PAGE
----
“We’re shifting the way that we deliver care to be more conscious of our patients’ nonmedical issues that can impact their health outcomes,” Carreno said. “It’s not just a good deed. It’s providing human-centered and relationship-centered health care.”

Philabundance, the city’s largest food relief organization, supplies both HUP Harvest locations with a minimum of 500 pounds of dry and frozen food each week at no cost. Becoming one of Philabundance’s member organizations in 2022 was a key milestone; having a reliable delivery of ample food made it possible for the program to expand to patients. In addition to the food from Philabundance, hundreds of pounds of fresh produce arrive each week from Penn Farm and Sharing Excess, a nonprofit that redistributes leftover food from grocery stores and restaurants.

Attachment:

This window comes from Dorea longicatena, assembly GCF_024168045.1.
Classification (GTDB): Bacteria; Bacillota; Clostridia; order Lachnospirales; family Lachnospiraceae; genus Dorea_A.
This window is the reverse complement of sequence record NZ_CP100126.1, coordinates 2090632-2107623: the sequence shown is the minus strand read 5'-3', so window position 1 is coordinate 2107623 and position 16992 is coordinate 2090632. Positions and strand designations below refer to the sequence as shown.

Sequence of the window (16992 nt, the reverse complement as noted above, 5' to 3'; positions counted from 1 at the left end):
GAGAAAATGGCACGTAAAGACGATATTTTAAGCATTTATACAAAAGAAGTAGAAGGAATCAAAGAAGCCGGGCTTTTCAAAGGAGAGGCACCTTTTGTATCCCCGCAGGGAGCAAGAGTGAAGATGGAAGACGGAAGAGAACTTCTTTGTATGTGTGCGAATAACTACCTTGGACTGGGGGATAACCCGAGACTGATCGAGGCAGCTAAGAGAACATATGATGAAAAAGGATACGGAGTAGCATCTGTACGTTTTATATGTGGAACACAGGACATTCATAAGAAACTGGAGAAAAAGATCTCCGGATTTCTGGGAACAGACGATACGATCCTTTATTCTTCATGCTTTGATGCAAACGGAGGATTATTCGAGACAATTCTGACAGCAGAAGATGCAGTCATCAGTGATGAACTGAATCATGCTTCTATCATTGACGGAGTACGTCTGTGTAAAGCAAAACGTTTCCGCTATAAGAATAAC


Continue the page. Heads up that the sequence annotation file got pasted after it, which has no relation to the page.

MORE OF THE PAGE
The Penn Farm is located at the southernmost tip of Penn Park, and within clear view of HUP’s Pavilion. HUP patients and staff in need can pick up produce grown at Penn Farm via the HUP Harvest program.

Two Simple Questions

Nursing students supporting HUP Harvest ask two simple questions about food access for all expectant parents who receive care in the Dickens Center prenatal clinic and inpatients on the hospital’s postpartum and medical-surgical units. Patients can either answer verbally or in writing:

Within the past 12 months:
Were you ever worried that the food you had would run out before you could get money to buy more?
Was there ever a time when the food you had did run out and you didn’t have money to get more?

Drexel nursing student Sophia Curran knocks to enter a patient’s hospital room with Drexel nursing instructor Monica Sidebotham, MSN, RN.
Visiting patient rooms on postpartum and medical-surgical units, nursing students and instructors support HUP Harvest by asking all patients questions to screen for food insecurity. In August, Drexel nursing student Sophia Curran knocks to enter a room with Monica Sidebotham, MSN, RN, Drexel nursing instructor and a NICU nurse at St. Christopher’s. Curran was subsequently hired as a bedside nurse at HUP.